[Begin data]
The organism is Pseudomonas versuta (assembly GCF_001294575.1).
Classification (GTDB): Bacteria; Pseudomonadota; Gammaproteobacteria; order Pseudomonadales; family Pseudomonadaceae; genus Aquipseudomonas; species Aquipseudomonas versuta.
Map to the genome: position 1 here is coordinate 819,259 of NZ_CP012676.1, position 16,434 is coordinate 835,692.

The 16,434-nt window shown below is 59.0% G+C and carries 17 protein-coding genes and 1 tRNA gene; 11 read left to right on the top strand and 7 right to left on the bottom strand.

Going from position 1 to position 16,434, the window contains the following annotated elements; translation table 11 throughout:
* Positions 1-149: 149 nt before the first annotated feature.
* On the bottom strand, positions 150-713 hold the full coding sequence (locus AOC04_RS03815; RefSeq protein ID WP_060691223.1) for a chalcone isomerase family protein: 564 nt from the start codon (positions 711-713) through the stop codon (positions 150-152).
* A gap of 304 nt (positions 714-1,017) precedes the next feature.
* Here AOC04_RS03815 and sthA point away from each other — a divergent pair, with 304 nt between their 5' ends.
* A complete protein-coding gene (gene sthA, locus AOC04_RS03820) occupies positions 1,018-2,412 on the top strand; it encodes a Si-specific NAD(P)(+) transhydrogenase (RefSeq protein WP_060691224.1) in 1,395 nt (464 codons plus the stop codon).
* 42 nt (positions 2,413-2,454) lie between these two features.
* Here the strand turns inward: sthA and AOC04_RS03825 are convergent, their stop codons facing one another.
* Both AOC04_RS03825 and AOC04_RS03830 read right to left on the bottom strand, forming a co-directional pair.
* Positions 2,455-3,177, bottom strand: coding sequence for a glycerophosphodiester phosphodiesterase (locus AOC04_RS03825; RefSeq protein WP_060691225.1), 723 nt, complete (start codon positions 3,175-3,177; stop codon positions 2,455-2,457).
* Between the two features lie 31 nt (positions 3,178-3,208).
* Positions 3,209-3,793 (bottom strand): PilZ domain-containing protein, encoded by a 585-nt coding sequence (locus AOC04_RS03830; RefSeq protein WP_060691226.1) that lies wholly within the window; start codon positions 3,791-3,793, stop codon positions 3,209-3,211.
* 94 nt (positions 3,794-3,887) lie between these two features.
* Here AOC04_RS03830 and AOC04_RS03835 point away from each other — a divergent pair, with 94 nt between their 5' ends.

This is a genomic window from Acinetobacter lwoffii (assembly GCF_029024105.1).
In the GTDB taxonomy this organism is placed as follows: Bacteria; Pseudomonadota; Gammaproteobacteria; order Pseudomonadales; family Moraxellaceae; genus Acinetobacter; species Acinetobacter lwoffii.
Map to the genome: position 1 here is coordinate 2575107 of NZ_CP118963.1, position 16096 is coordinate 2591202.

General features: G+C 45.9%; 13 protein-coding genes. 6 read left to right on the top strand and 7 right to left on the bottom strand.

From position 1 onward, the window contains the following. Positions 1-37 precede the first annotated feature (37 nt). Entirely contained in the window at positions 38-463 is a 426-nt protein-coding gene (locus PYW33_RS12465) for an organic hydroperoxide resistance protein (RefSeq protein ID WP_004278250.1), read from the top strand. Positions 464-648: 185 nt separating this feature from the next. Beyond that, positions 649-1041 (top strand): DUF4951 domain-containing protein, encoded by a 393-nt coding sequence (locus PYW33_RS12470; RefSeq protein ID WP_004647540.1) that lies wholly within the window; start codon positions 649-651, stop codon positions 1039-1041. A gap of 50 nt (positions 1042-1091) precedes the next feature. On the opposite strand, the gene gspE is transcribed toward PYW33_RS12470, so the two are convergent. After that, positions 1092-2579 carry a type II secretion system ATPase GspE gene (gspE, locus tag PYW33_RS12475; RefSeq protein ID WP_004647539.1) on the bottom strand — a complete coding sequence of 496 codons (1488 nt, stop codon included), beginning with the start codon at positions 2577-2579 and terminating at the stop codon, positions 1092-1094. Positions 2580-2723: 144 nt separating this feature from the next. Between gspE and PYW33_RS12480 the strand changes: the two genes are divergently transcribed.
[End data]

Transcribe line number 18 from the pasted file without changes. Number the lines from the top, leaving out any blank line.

* Here AOC04_RS03830 and AOC04_RS03835 point away from each other — a divergent pair, with 94 nt between their 5' ends.